Few investors can hold a candle to renowned Berkshire Hathaway (BRK.A 0.04%) (BRK.B 0.31%) CEO Warren Buffett. The so-called Oracle of Omaha has helmed the company for more than five decades, amassing a track record that's hard to rival. Since he assumed control of Berkshire Hathaway in 1965, its stock has generated gains of more than 20% annually and, in total, has soared an eye-popping 3,641,613%.
In light of the macroeconomic headwinds that have persisted over the past year, an increasing number of investors are poring over Buffett's laundry list of holdings, looking for diamonds in the rough. One stock that looks particularly intriguing right now is Paramount Global (PARA -1.46%). The bear market has ravaged the stock, which is currently down 89% from its high. However, the company has a number of potential catalysts that could help turn the tide.
Can Paramount Global overcome the economic storm that has punished the stock in 2022? Let's take a step back to see what a broader view reveals.
Streaming video -- and so much more
Streaming video has taken center stage since the onset of the pandemic, and while that's certainly understandable, the view is somewhat myopic. Sure, Paramount Global is home to fast-growing streaming service Paramount+ (more on that shortly), but the media company has a diversified portfolio of entertainment staples.
CBS is the No. 1 television broadcast network, boasting 7 of the top 10 shows -- and more top-30 shows than all other networks combined. Paramount also owns a number of high-profile, industry-leading cable networks including Nickelodeon and BET, which are both No. 1 in their respective demographics. Then there's Pluto, the No. 1 free, ad-supported streaming TV service in the U.S. Finally, there's major motion picture studio Paramount Pictures, which has produced six No. 1 hits so far this year.
Speaking of hit movies, Paramount Pictures produced Top Gun: Maverick, the top box office draw of the year (as of this writing). It generated nearly $1.5 billion in global ticket sales, making it the 11th-highest-grossing movie worldwide in history and No. 5 domestically. Other box office hits this year include Sonic the Hedgehog 2 ($402.6 million), Smile ($216.1 million), and The Lost City ($190.8 million), all of which were among the top 25 movies of 2022.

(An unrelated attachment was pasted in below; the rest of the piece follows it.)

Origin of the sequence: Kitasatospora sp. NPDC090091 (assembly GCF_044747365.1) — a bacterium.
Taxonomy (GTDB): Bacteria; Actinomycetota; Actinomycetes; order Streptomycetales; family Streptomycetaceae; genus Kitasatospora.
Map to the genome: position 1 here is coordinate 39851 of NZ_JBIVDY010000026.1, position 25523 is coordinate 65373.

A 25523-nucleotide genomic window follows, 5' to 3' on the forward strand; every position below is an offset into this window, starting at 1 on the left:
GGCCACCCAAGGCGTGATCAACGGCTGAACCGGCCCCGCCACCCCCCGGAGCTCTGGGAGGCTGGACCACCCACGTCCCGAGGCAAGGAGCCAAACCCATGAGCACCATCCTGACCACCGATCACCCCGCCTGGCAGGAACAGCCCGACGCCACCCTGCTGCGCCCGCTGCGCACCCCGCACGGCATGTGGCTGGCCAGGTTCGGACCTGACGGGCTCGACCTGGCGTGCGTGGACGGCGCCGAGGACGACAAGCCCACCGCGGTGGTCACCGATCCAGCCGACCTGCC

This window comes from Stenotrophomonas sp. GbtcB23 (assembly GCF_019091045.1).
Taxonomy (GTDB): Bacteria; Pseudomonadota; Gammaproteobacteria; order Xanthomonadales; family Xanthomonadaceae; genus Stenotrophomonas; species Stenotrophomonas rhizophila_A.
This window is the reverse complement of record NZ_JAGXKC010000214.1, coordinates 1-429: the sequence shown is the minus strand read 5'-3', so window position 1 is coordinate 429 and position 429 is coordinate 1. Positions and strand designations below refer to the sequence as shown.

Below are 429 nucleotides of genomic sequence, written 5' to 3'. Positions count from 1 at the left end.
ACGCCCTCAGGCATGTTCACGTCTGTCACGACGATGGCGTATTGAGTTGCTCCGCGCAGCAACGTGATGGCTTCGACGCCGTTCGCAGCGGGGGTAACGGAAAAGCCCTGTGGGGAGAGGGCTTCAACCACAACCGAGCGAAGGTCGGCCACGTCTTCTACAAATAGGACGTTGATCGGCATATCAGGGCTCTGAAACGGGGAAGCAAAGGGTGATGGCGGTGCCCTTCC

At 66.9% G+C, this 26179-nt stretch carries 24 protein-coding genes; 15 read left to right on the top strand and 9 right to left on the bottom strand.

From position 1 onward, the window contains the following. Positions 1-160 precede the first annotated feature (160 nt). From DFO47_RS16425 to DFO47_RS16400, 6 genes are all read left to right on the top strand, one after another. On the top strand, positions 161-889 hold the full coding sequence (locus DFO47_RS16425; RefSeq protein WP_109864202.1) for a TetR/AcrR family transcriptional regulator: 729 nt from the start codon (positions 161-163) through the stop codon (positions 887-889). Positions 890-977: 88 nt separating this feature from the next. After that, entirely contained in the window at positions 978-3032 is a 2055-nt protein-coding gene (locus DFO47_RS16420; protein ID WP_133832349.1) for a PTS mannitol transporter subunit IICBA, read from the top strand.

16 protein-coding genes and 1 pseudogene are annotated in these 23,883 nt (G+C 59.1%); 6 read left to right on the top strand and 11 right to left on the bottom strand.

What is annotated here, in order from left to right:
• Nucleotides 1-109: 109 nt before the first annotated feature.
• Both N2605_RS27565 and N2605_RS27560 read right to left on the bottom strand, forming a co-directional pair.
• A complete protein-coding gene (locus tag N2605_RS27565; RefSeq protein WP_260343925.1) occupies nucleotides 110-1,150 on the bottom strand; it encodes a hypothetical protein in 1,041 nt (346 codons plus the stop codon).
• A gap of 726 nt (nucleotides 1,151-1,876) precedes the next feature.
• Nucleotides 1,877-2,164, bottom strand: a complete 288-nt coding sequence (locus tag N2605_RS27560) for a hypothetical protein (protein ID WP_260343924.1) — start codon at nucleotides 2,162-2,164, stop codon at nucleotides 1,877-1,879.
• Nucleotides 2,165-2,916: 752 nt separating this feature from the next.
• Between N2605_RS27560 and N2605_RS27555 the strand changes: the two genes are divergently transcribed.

So while streaming is certainly one of Paramount Global's biggest growth opportunities, its portfolio extends far beyond that single offering.
The future will be streamed
Because of a recent rebranding, investors might think Paramount+ is a relative newcomer to the streaming arena, but nothing could be further from the truth. The streamer was previously dubbed CBS All Access before adopting its new moniker last year.
Investors appear to be dismissing the worldwide opportunity ahead as Paramount Global expands into new international markets. Just this month, the company launched its streaming service in France, Germany, Austria, and Switzerland, bringing its total market count to 45 countries. Furthermore, with the backing of Paramount Pictures, Paramount+ can supply viewers with a steady stream of Hollywood hits.
Paramount+ has another key advantage: The streaming service has access to a host of top-notch sports content, which is no doubt a key consideration for some subscribers. The service has access to every local NFL game broadcast on CBS, part of an 11-year deal signed in 2021. Over the past year, that amounted to 38 regular-season games and three playoff games.
The platform also hosts European soccer, PGA golf, NCAA basketball, and more.
Short-term headwinds, long-term opportunity
Even in the face of economic headwinds, Paramount Global continues to grow, though at a more moderate pace than before. Revenue climbed 5% year over year in the third quarter. The results were led by its direct-to-consumer (DTC) business, as revenue climbed 38%, led by Paramount+, which soared 95%. Helping fuel the results were the addition of 4.7 million DTC subscribers, bringing the total to 67 million. On the other hand, revenue from its broadcast television segment slipped 5%, dragged down by lower advertising revenue.
At an investor conference early this month, CEO Bob Bakish revealed that a pullback in ad spending would temporarily hamstring Paramount's performance and that its fourth-quarter results would come in below the company's previously issued guidance. "We do now see the fourth quarter coming in a bit below the third quarter," Bakish said. The situation has affected both the company's broadcast television business and its free, ad-supported streaming service, Pluto TV.
It's important to remember that it isn't just Paramount experiencing declining ad revenue, though, and the situation will reverse course once the economy finds its footing. As a result, there's plenty of negativity baked into the stock price right now, which is down significantly from last year's lockdown-fueled highs.
This dark cloud has a silver lining, however: Paramount's valuation is ridiculously low. The stock is trading for less than 1 times sales, when most experts agree that a reasonable price-to-sales ratio is between 1 and 2. This could help explain why Buffett has increased Berkshire Hathaway's ownership in Paramount Global in each of the past three quarters. The stake now amounts to 91 million shares worth more than $1.5 billion.